In the mid-1990s, after obtaining his CPA license while working in public accounting at Deloitte & Touche, Sean Whelan was lucky enough to get a job with Ford Motor Company. Like many of the success stories who have gone through the company’s doors, Whelan was placed in Ford’s now-famous rotational program, which places promising individuals in various departments, providing them with well-rounded, hands-on, company-wide experience. It was no different for Whelan, who held eleven different roles during his twelve years with the company.
Whelan’s time at Ford was a formative experience, he says, and it made him a “well-rounded finance person.” He says that without that experience, he wouldn’t have been prepared for the next iteration of his career: healthcare.
Today Whelan is CFO of Diplomat Pharmacy, the largest independent pharmacy in the country, recently recognized as one of the country’s fastest-growing healthcare companies. He was named the company’s first CFO in its thirty-five-year existence, and he observed his fifth year with the company last year as Diplomat celebrated its fortieth anniversary. When Whelan joined in 2010, his presence couldn’t have been more needed: Diplomat had gone from $25 million in revenue to $3 billion in just ten years.
Interestingly, it wasn’t the first time Whelan found himself as the first CFO of a healthcare company. Before joining Diplomat, he was hired as the first CFO of a small healthcare company that had just gone public a week previously.
“I guess I’m just a glutton for punishment,” Whelan says, laughing. “Being the first CFO of a company can be challenging. It’s a bit of a baptism by fire because it’s decidedly harder when you’re starting from scratch. At Diplomat, we just didn’t have the financial infrastructure in place to support the massive growth we were experiencing.”
Whelan says that his entire career has been predicated on change, so making the modifications needed at Diplomat Pharmacy wasn’t as overwhelming a task as it might have been for someone who had a more traditional career path. The “financial infrastructure” that Diplomat needed translated to three key components: people, processes, and systems. And because it’s healthcare, Whelan takes something into account that CFOs outside of his industry don’t have to.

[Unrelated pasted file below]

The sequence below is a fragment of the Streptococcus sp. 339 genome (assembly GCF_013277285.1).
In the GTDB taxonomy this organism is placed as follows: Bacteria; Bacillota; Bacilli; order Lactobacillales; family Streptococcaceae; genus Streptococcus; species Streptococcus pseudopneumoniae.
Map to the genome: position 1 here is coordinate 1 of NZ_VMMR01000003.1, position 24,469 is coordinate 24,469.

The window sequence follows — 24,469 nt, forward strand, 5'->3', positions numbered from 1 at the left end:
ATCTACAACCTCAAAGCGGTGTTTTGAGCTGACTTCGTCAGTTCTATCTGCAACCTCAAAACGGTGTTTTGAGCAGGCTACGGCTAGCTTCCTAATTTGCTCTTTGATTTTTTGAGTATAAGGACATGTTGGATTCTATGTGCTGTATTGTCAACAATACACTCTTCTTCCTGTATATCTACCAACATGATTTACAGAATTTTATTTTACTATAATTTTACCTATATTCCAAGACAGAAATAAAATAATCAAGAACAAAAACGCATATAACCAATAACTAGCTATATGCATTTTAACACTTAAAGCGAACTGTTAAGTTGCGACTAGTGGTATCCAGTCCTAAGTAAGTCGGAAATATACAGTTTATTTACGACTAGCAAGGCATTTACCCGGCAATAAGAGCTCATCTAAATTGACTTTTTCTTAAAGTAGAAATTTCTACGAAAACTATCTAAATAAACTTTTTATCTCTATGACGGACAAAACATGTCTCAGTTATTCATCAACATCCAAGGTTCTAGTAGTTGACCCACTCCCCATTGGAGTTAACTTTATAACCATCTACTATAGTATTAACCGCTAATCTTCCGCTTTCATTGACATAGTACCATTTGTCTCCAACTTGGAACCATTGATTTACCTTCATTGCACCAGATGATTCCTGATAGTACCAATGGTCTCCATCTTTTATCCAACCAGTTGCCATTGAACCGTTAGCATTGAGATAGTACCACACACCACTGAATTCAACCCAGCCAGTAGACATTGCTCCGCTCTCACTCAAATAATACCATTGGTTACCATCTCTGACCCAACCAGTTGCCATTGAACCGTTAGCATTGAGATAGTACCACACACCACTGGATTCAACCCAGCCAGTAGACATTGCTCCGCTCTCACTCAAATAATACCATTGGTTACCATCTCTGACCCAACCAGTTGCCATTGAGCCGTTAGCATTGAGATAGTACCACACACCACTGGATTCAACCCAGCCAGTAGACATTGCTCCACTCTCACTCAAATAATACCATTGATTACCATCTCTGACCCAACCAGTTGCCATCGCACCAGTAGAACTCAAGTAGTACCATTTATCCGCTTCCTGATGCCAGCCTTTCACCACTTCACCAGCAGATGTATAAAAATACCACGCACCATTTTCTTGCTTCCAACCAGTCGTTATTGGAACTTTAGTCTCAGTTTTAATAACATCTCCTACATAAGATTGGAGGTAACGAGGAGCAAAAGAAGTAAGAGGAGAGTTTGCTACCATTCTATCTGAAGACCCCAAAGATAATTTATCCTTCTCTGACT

“Being the first CFO of a company can be challenging. It’s a bit of a baptism by fire because it’s decidedly harder when you’re starting from scratch.”
“From top to bottom, the focus is on the patient,” he says. “My goal from the get-go was doing things as efficiently as we can, with as little expense and inconvenience to the patient as possible.”
All of Diplomat’s competitors are much larger companies, but because Diplomat has “worked smart”—competing with existing service models, hiring the right people, and making thoughtful acquisitions—the little Flint, Michigan-based company is thriving. He’d never say it, but part of the success over the last five years can also be attributed to having such a hands-on CFO.
Upon being hired at Diplomat, Whelan decided to spend his first week in operations in order to fully understand the role of employees, their greatest challenges, and, more broadly, to get a better feel for the company and the “specialty pharmacy” industry as a whole.
“It’s easy to get caught up with what your competitors are doing,” he says. “To some degree, it’s good to know what they’re doing, but not to the detriment of your own company. I prefer to look inside our own company to see what we’re doing, what’s working, and what’s not. Personally, I’ve found that to be more effective.”
Given the enormous growth of the company, it seems looking inward is working. And, as Whelan points out, it helps to have an amazing team that you can trust. “You want a team with all of the technical capabilities, but they also just have to be the right fit for your company and its culture,” he says. “I have one of the greatest finance teams. I couldn’t function or do half of what I do without them. They’re the reason I’m able to sleep at night.”
Whelan measures success in a way other CFOs often don’t, even in his industry. He has the usual concerns—pleasing shareholders, turning a profit, and managing growth—but at Diplomat, he says, success is, again, doing the right thing for patients. That’s harder than it sounds. For Whelan, it means that the right patient has the right drug at the right time. Not doing that, he says, not only harms the customer but costs more money.
Going forward, Diplomat Pharmacy is beginning to focus on how to manage total cost of care, a growing concern for many in the healthcare industry. According to Express Scripts Lab 2014 Drug Trend Report, spending on specialty drugs in the US grew 31 percent in 2014, and it’s expected to grow more than 20 percent annually for each of the next three years.
“I want long-term success and sustainability,” Whelan says. “I’m all about making sure that whatever we’re doing today, we’re doing better a year from now—and I can honestly say I think we will be.”